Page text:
Association Rule Learning is a machine learning technique focused on uncovering relationships or associations between different items or features in a dataset. This intuitive process is often used for market basket analysis, where the aim is to find associations between products that customers buy together.


Let’s say you’re playing with your favorite set of toy animals and you notice that every time you bring out the toy cat, your stuffed mouse comes out to play too. You’d say that there’s an association, or link, between the cat and mouse toys. In a similar way, Association Rule Learning works like noticing these patterns but in datasets. It’s like a game of “which things often appear together”.

In-depth explanation

Association Rule Learning is a rule-based machine learning technique widely used to discover relations between variables in large databases. It seeks to identify strong rules in datasets using measures of interestingness, like support and confidence.

Imagine you have a transactional database – it could be anything from supermarket transactions to clicks on a website. Each transaction is made up of a set of items. Association rules aim to find subsets of items, called itemsets, which appear together frequently.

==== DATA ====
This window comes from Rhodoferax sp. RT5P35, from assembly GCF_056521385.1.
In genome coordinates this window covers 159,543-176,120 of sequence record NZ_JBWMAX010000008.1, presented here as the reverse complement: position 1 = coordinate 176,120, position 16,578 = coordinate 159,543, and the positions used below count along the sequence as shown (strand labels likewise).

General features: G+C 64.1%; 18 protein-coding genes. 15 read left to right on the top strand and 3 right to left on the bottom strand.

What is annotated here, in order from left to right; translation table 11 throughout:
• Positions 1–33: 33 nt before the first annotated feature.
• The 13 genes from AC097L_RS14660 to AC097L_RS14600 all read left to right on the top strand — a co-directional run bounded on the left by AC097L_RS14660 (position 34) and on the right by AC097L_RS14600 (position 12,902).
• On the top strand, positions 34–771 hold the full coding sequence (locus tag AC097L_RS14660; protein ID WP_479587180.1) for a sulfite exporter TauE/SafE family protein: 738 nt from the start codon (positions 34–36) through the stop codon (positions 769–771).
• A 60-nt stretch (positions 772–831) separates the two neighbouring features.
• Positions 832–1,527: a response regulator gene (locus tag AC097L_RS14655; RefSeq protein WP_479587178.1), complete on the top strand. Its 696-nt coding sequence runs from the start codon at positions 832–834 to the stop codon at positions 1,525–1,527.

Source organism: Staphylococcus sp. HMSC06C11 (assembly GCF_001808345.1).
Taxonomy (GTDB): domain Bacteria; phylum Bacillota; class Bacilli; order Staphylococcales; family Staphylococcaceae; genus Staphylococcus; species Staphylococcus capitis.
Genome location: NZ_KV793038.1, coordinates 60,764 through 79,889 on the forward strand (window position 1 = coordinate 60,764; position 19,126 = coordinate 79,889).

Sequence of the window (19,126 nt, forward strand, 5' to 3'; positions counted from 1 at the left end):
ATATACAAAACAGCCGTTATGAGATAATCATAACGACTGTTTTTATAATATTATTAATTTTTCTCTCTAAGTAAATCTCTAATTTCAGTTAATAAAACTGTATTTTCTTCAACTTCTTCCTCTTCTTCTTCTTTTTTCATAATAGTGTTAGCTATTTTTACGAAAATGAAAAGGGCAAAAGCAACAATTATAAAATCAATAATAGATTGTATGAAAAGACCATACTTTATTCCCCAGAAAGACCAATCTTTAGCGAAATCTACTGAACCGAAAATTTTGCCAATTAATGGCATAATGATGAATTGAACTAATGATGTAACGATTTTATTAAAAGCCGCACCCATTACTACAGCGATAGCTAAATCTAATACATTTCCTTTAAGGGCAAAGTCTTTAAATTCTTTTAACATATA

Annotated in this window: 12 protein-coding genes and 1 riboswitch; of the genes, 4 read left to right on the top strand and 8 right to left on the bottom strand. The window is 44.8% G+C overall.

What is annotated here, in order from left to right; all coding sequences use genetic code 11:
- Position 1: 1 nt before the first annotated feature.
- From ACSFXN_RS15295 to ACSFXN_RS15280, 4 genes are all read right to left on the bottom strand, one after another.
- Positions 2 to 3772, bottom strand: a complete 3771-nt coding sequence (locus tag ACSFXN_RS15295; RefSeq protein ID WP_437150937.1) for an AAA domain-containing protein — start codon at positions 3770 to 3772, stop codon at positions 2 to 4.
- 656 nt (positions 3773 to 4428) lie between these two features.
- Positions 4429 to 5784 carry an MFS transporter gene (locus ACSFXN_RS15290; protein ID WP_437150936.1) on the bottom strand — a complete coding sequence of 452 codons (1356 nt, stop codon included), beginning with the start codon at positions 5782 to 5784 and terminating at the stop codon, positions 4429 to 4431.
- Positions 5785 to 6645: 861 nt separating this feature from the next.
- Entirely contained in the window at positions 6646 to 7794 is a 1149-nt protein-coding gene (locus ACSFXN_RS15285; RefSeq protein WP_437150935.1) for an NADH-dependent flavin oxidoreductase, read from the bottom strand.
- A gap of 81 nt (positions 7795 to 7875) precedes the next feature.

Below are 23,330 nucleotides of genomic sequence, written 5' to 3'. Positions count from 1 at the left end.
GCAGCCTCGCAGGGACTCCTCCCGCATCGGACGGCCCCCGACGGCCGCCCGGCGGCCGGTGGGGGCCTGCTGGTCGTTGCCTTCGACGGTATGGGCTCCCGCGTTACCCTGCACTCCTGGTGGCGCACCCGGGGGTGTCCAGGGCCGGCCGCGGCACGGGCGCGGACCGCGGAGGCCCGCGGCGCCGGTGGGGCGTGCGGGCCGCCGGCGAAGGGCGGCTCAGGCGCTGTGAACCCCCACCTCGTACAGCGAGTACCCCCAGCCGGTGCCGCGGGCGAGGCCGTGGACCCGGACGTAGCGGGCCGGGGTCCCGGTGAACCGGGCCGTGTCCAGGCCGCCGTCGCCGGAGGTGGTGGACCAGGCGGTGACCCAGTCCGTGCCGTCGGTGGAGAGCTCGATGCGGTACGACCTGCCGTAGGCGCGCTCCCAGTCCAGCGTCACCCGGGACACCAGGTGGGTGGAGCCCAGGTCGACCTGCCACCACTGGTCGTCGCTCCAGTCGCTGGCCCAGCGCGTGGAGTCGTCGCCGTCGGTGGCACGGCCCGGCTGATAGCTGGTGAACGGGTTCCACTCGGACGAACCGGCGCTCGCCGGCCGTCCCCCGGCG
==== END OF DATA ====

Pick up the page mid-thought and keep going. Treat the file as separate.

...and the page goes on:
The most common algorithm used for this purpose is the Apriori algorithm. It first identifies the individual items that satisfy a minimum occurrence threshold, called ‘support’. It then extends the itemset one item at a time, checking the concatenated itemset’s support each time. If the support is too low, the itemset is pruned from the search. The algorithm then checks the next concatenation.

After the frequent itemsets are identified, they can be used to determine association rules which highlight general trends in the dataset. These rules must satisfy a minimum support level and a minimum confidence level; confidence is a measure of how often the rule has been found to be true.

For instance, consider the rule {Onions, Potatoes} => {Burger}. This rule indicates that if a customer buys both onions and potatoes, they are likely to also buy burgers. The support of this rule in a particular dataset is the proportion of transactions that include onions, potatoes, and burger. The confidence is the proportion of all transactions that include onions and potatoes in which burgers are also purchased.

Apriori Algorithm, Itemset, Support, Confidence, Market Basket Analysis, Rule-Based Machine Learning (ML),, Frequent Pattern Mining